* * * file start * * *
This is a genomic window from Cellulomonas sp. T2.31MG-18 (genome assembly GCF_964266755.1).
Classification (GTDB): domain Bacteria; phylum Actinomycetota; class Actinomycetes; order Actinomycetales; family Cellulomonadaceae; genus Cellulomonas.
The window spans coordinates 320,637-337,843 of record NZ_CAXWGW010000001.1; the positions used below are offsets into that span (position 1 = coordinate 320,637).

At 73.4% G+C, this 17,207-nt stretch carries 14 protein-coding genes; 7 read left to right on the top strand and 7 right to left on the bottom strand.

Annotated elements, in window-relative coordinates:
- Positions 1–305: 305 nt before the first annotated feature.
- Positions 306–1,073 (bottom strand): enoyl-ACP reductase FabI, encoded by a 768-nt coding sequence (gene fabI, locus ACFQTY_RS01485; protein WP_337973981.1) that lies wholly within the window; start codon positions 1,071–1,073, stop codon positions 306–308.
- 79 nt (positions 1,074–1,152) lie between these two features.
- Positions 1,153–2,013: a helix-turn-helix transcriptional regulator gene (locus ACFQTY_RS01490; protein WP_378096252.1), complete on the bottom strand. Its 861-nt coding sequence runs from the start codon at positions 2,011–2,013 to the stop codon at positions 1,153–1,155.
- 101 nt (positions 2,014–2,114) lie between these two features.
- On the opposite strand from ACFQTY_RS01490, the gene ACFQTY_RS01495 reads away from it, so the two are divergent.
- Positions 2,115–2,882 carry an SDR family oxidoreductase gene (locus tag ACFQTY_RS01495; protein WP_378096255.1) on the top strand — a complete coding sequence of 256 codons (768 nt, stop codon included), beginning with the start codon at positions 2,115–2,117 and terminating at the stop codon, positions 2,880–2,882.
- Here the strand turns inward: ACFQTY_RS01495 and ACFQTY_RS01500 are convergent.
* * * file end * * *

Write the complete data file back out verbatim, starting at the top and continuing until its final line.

This is a genomic window from Cellulomonas sp. T2.31MG-18 (genome assembly GCF_964266755.1).
Classification (GTDB): domain Bacteria; phylum Actinomycetota; class Actinomycetes; order Actinomycetales; family Cellulomonadaceae; genus Cellulomonas.
The window spans coordinates 320,637-337,843 of record NZ_CAXWGW010000001.1; the positions used below are offsets into that span (position 1 = coordinate 320,637).

At 73.4% G+C, this 17,207-nt stretch carries 14 protein-coding genes; 7 read left to right on the top strand and 7 right to left on the bottom strand.

Annotated elements, in window-relative coordinates:
- Positions 1–305: 305 nt before the first annotated feature.
- Positions 306–1,073 (bottom strand): enoyl-ACP reductase FabI, encoded by a 768-nt coding sequence (gene fabI, locus ACFQTY_RS01485; protein WP_337973981.1) that lies wholly within the window; start codon positions 1,071–1,073, stop codon positions 306–308.
- 79 nt (positions 1,074–1,152) lie between these two features.
- Positions 1,153–2,013: a helix-turn-helix transcriptional regulator gene (locus ACFQTY_RS01490; protein WP_378096252.1), complete on the bottom strand. Its 861-nt coding sequence runs from the start codon at positions 2,011–2,013 to the stop codon at positions 1,153–1,155.
- 101 nt (positions 2,014–2,114) lie between these two features.
- On the opposite strand from ACFQTY_RS01490, the gene ACFQTY_RS01495 reads away from it, so the two are divergent.
- Positions 2,115–2,882 carry an SDR family oxidoreductase gene (locus tag ACFQTY_RS01495; protein WP_378096255.1) on the top strand — a complete coding sequence of 256 codons (768 nt, stop codon included), beginning with the start codon at positions 2,115–2,117 and terminating at the stop codon, positions 2,880–2,882.
- Here the strand turns inward: ACFQTY_RS01495 and ACFQTY_RS01500 are convergent.